Saturday, 19 September 2020
The Invention of Lying
Written by Sandra Fitzpatrick   
inventionoflyingposterHave you heard the news? Groundbreaking scientific discoveries have been made proving that there is an actual man who lives in the sky and controls everything! He decides when we are born, how we die, when our toilets overflow or we trip over our shoelaces, who lives in poverty or in a mansion… Oh yeah, actually we all get a mansion when we die so what does it really matter? All of this must be true because some guy said so.

This is the type of “fiction” Ricky Gervais is able to spout when he discovers how to lie in The Invention of Lying. Mark Bellison (Gervais) lives in a world much like ours, except in his world no one is able to tell a lie. In fact, they don’t even have a word for lying. This makes things rather boring since without lies there is no fiction and without fiction there isn’t really much entertainment either. This makes Mark’s job rather difficult since he’s a screenwriter whose sole assignment is to write about the 1300’s. Watching a dry historical recounting of the Black Plague is no ones idea of a good time.

inventionoflyingpic1He’s about to be fired from his job, and to make matters worse he has blown his one chance to impress Anna (Jennifer Garner), who is the girl of his dreams. On their first date she bluntly tells him that she finds him unattractive, will never sleep with him and doesn’t want his genetic material mixing with hers to produce chubby, snub nosed children. How’s that for brutal honesty!? But Mark’s life changes one day when he realizes he can say things that are “not so”.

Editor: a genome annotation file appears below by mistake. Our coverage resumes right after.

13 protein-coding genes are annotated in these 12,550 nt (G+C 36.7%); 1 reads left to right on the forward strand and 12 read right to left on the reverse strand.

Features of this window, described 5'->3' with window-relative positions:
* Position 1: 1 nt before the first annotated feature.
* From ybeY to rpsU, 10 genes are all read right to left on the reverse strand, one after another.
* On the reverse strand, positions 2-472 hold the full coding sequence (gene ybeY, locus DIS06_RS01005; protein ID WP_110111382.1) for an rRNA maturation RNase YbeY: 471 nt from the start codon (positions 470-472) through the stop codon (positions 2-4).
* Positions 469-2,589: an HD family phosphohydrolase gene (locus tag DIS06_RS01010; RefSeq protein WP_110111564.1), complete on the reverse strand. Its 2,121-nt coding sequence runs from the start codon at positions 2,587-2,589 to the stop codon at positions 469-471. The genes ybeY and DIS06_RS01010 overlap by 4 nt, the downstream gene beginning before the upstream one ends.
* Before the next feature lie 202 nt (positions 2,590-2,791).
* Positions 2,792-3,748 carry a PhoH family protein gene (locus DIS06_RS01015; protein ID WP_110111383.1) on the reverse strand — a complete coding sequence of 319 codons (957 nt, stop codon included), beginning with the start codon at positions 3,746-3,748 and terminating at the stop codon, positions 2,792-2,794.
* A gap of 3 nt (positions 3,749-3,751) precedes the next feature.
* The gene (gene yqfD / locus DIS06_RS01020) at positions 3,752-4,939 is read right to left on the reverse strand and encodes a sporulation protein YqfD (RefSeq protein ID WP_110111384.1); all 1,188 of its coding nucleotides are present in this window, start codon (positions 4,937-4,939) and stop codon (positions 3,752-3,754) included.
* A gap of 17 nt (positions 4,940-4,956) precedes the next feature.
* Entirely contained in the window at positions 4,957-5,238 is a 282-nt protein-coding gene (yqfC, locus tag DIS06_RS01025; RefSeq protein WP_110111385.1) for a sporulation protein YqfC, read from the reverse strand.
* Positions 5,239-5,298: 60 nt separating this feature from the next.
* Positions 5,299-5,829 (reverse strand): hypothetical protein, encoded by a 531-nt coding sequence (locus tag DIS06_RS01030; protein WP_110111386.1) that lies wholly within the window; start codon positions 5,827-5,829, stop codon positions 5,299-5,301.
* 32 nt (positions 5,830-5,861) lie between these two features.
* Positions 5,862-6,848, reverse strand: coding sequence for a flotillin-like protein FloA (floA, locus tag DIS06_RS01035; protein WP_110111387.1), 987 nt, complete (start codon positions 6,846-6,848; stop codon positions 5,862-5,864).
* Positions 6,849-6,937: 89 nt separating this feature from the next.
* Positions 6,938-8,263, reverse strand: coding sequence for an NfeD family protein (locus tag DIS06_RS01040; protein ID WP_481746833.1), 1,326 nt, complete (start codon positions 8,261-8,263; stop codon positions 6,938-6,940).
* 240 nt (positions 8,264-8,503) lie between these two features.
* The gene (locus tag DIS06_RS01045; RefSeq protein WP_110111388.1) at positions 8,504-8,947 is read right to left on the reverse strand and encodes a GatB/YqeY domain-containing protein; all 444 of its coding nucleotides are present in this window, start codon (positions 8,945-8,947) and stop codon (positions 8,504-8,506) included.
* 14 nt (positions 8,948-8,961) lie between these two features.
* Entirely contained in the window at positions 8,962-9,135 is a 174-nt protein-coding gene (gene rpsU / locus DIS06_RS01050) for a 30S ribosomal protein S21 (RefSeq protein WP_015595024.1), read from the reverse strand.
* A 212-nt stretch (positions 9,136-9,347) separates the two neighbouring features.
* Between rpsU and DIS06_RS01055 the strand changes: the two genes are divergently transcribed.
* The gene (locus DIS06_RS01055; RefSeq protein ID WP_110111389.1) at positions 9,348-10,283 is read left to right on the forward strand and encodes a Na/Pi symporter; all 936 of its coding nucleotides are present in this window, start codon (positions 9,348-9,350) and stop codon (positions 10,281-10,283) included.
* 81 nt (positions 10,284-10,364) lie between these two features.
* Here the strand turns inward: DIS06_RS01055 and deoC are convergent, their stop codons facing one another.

Consider for a moment that you are the only person in the world who can lie. Imagine the power that would give you? Mark actually does pretty well considering he could have or do anything he wants with this newfound ability since no one even doubts that what he says is 100% true. Instead he really does try to make the world better, not just for himself but for everyone.

inventionoflyingpic2The Invention of Lying is a fantastic concept for a movie, but I found it to be a little bland. It’s enjoyable but not groundbreaking, and the brilliant jabs at society are lost within a formulaic love story between two people who frankly shouldn’t really be together. Anna throws enough insults at him to qualify as verbal abuse, though she is only being honest, and it takes her far too long to realize his true worth as a person. Mark nobly refrains from using his ability to influence her, even when it means almost losing her to his worst enemy.

My biggest issue with this movie is how mean spirited it is. Just because a person can’t lie doesn’t mean they have to volunteer insults constantly. Poor Mark is a good-hearted person, yet he is constantly berated as being “fat”, “ugly”, or “a loser”. In fact he is a sweet person and Gervais conveys this very well in an especially touching moment where he comforts his mother on her death bed. This is where the big lies about the afterlife begin, and he has no idea what an impact it will have on so many lives.

The Invention of Lying is enjoyable but it just doesn’t realize its full potential.